State Revokes Burlington Guidance Director's License | Off Message

State Revokes Burlington Guidance Director's License


Mario Macias turns to speak with family members at a licensing hearing in December in Barre. - FILE: MOLLY WALSH
  • File: Molly Walsh
  • Mario Macias turns to speak with family members at a licensing hearing in December in Barre.
A state panel has revoked the license of embattled Burlington High School guidance director Mario Macias.

In a decision issued Thursday, the hearing panel concluded that Macias, who is on leave from his job, was guilty of three out of seven alleged licensing violations that were leveled at him last year.

He shouted at one employee, ridiculed another and "unreasonably impaired" colleagues' ability to perform their duties, which constituted misconduct, the panel determined.

Macias also showed incompetence and inability to perform the basic duties of his job, another violation, according to the panel. Macias further violated standards by inappropriately engaging in conversation with a student about the licensing charges against him, the panel found.

Macias had denied the licensing violations in a multiday hearing last year and portrayed the complaints as unfair and exaggerated.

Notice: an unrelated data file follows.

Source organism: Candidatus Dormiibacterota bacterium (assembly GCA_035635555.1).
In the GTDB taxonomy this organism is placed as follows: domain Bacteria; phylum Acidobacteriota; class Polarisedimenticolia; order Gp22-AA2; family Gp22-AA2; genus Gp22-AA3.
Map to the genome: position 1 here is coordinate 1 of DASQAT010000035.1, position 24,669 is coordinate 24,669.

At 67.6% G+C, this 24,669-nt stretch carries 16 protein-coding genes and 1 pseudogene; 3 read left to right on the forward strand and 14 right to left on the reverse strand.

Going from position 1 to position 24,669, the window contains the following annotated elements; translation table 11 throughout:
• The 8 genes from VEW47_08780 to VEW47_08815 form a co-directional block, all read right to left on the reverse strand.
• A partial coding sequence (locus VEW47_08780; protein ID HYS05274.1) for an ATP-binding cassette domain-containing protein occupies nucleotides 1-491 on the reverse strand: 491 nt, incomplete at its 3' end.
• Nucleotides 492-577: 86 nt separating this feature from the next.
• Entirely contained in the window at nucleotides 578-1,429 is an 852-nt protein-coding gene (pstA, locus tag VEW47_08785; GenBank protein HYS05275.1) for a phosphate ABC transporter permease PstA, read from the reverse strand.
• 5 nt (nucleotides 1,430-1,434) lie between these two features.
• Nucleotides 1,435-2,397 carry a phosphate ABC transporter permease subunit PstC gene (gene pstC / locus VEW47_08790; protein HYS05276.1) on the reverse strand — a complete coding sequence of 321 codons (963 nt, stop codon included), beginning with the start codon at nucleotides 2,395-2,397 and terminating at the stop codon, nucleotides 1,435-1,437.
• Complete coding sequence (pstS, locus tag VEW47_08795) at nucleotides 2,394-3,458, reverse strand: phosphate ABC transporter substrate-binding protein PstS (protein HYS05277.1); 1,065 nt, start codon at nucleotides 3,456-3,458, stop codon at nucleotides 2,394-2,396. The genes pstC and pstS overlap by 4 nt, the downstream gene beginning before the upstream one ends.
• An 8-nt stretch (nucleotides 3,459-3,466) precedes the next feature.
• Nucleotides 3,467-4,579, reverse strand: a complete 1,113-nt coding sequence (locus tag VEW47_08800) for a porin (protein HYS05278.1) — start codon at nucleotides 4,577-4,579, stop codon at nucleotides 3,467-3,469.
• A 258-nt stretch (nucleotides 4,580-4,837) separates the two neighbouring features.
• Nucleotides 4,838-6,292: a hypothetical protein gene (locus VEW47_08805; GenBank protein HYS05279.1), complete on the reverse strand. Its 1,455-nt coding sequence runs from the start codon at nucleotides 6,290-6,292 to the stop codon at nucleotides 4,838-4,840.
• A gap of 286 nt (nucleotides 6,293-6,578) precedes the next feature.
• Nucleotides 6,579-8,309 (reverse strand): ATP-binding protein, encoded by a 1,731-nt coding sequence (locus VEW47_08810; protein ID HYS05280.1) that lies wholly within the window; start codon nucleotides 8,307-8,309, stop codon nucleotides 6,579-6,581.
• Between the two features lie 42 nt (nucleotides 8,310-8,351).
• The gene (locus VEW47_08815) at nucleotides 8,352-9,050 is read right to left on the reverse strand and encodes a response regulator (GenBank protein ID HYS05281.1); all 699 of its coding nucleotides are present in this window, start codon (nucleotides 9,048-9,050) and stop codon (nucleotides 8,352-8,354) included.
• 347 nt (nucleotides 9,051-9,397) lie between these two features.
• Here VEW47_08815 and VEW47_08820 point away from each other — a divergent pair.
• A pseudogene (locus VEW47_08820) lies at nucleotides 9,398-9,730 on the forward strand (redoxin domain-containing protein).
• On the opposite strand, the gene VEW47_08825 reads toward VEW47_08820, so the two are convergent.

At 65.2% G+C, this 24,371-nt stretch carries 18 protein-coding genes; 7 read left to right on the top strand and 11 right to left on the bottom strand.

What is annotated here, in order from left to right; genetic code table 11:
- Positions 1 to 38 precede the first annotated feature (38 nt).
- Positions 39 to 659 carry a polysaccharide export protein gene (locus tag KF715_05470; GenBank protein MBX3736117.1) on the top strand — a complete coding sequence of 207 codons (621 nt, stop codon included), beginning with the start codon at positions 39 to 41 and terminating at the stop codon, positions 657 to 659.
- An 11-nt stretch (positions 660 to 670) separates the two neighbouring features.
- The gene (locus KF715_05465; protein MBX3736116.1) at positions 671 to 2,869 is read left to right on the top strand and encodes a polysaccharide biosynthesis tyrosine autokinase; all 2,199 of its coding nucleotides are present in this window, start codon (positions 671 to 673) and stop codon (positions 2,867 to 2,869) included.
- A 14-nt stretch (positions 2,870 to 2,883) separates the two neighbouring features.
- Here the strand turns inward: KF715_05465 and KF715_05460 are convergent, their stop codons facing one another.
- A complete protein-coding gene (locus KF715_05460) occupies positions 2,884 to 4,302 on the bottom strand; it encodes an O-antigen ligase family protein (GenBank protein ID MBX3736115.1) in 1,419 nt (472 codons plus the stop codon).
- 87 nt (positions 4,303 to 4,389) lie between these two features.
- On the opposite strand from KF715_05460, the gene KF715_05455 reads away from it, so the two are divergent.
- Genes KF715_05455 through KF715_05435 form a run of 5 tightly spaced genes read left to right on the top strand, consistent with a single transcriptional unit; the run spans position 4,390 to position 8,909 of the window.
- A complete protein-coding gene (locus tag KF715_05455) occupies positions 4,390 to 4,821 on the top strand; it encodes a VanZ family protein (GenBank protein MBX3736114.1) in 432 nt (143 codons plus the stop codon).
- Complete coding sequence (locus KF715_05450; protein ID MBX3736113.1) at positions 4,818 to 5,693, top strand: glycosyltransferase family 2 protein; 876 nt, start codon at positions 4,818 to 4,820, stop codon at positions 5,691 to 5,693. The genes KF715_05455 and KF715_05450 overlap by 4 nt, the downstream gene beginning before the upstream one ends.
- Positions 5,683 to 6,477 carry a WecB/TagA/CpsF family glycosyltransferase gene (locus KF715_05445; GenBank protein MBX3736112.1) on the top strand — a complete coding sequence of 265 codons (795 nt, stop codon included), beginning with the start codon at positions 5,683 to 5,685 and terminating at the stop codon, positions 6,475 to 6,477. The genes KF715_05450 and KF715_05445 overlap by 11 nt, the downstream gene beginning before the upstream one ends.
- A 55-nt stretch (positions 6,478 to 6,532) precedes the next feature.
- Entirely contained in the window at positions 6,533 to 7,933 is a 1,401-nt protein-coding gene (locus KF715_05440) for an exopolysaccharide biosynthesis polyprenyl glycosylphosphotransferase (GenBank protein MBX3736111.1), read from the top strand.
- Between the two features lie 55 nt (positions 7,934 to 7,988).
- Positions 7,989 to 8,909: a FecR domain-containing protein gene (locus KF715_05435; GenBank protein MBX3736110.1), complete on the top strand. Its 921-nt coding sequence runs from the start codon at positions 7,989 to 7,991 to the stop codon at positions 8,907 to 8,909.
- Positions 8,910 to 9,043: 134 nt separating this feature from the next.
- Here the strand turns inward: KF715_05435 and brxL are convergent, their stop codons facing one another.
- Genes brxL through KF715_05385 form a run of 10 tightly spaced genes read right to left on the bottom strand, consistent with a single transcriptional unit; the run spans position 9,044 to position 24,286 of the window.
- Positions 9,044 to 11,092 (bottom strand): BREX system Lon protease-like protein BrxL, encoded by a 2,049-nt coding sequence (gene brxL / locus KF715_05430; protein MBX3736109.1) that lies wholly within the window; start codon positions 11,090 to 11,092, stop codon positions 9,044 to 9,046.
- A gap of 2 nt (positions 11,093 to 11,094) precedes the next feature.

The three-member panel was at least partially convinced by the arguments he and his lawyer put forth. For example, it did not find evidence that Macias failed to maintain a professional relationship with a student teacher/college student or that he deliberately falsified a student transcript so the student could graduate. The panel also did not find evidence that he failed to proctor an Advanced Placement test according to the rules and protocols set for the test.
Vermont Education Secretary Dan French issued a statement praising the process that led to the revocation.

“The decision in this case demonstrates the strengths of Vermont’s licensing investigations process, where protecting our students is balanced against due process and transparency,” French said. “I want to thank and commend the work of the licensing hearing panel for their careful deliberations and thank my staff at the Agency of Education for their diligent investigation.”

Macias has the right to appeal. His lawyer, Francisco Guzman, did not immediately respond to a request for comment Thursday.

Meanwhile, a parent of one of the students who testified that Macias was not performing basic duties expressed relief at the decision.

“I'm just very glad there's accountability,” Burlington resident Rita Markley said Thursday.

Read the full decision below: